George Goodwin Kilburne
Well, Tuesday is December 1st, the official start of that tradition which everyone has come to know and love -- Jo's Christmas
I am always happy to share my tradition of Christmas, just as I am honored to be invited to share the traditions of Diwali, Ramadan, Chanukah, and all the wonderful other traditions that each culture has nurtured over the centuries. One of my favorite events of the year is the Chinese New Year here in Vancouver. One year I had the honor of being invited to share Chinese New Year with a Chinese family. We went to a gorgeous Chinese restaurant, and all the little boys wore ties, and the little girls wore red velvet dresses with white lace collars. It is an experience I will always treasure.
There has been a movement in the past decade or so to make Christmas all-inclusive, to call it "holiday" and to expunge any reference to Christmas. Well, Christmas has always been inclusive -- never exclusive. Changing the name to "holiday" does not change the inclusivity of Christmas. It belongs to everyone, but it is still Christmas. How on earth did we allow Christmas to become politically incorrect?
Christmas is very much a part of my family and cultural tradition. I was raised in the Anglican Church, and a big part of Christmas for me was the Christmas pageant -- both at church and at school -- and the wonderful, magical midnight mass on Christmas Eve. Over the years Christmas has become more secular and everyone participates, and that's okay with me. The idea of Christianity, after all, is about sharing, don't you agree? It is the main principle of all religions. And although many of us move away from our religious roots during the years, we never really leave them. Christmas is the time of year when food banks and other charitable organizations fill their shelves. People become more thoughtful. If you look in the Thesaurus under the word "charitable" you will also see the word "tolerant".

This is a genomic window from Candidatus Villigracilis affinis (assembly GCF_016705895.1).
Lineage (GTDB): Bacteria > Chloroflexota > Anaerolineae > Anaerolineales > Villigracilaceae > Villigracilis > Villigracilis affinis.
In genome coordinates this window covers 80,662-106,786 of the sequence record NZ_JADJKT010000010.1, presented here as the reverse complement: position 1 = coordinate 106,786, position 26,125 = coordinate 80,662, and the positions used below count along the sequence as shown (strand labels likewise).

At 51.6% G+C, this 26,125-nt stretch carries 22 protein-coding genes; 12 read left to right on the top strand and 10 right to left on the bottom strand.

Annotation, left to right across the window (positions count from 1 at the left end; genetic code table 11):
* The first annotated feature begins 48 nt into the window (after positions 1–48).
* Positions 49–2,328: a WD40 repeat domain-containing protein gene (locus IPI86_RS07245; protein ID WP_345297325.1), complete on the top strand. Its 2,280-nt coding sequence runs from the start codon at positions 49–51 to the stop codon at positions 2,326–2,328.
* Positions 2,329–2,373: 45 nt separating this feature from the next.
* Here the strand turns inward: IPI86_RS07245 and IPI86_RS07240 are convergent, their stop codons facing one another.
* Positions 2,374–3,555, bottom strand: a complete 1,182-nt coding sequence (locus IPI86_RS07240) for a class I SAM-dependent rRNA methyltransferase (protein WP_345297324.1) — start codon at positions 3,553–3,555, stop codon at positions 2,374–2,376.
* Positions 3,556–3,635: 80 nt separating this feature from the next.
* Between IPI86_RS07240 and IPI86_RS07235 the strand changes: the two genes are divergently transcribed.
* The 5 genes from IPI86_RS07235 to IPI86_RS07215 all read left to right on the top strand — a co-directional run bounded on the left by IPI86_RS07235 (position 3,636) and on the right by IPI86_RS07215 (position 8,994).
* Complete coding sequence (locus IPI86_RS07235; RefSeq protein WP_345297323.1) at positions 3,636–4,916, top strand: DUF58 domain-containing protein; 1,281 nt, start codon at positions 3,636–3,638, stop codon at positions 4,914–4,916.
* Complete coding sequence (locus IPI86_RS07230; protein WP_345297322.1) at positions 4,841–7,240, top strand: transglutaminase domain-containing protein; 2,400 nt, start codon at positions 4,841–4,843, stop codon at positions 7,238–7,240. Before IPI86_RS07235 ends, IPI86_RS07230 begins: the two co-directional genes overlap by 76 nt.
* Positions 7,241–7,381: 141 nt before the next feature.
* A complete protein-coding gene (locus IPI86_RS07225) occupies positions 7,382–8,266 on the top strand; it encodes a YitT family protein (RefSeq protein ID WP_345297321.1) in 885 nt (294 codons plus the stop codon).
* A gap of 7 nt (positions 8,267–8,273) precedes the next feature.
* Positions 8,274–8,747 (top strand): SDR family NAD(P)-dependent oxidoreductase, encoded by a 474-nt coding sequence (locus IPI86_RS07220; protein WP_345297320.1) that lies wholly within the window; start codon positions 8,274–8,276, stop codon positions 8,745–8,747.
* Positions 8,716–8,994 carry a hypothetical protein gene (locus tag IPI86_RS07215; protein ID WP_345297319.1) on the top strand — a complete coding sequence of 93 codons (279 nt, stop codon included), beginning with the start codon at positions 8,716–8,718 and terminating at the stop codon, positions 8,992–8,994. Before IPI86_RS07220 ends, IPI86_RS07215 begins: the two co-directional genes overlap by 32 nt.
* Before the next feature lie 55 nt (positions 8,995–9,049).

Tolerance is something we have all learned to practice, as we become a more global society. As we learn more about each other's cultures, we find many beautiful things that we didn't know about before. I'm fortunate to work with people from Japan, China, the Philippines, Israel, Mexico, the United States, Iran, Iraq, the United Arab Emirates, Turkey, Great Britain, France, Holland, South Africa, India -- and so many more. The one thing I have noticed -- universally -- is that all of these folks are proud of their cultures and traditions. When they bring a special traditional food to share with us at work, they always tell a story of how their mother used to prepare it for special occasions. There is a poignant gleam in their eyes when they tell the stories and share the special dish with us.
It is not right to ask any culture to homogenize their traditions and customs -- to take away from their culture -- just so that other folks will not be "offended". And so it is not right to ask me to change -- water down, if you will -- my Christmas. It is part of my culture and traditions, and it is Christmas -- not "holiday". So, I would respectfully request you to be tolerant of me and my customs, and celebrate Christmas with me. I'm happy to share it. Just don't ask me to give it away and change it into something unrecognizable to me, in order that someone else won't be offended. No offence is meant in my asking you to share my Christmas. Hey ... I'm also happy to share my rum and eggnog.
Now, get out there and enjoy the CHRISTMAS season...!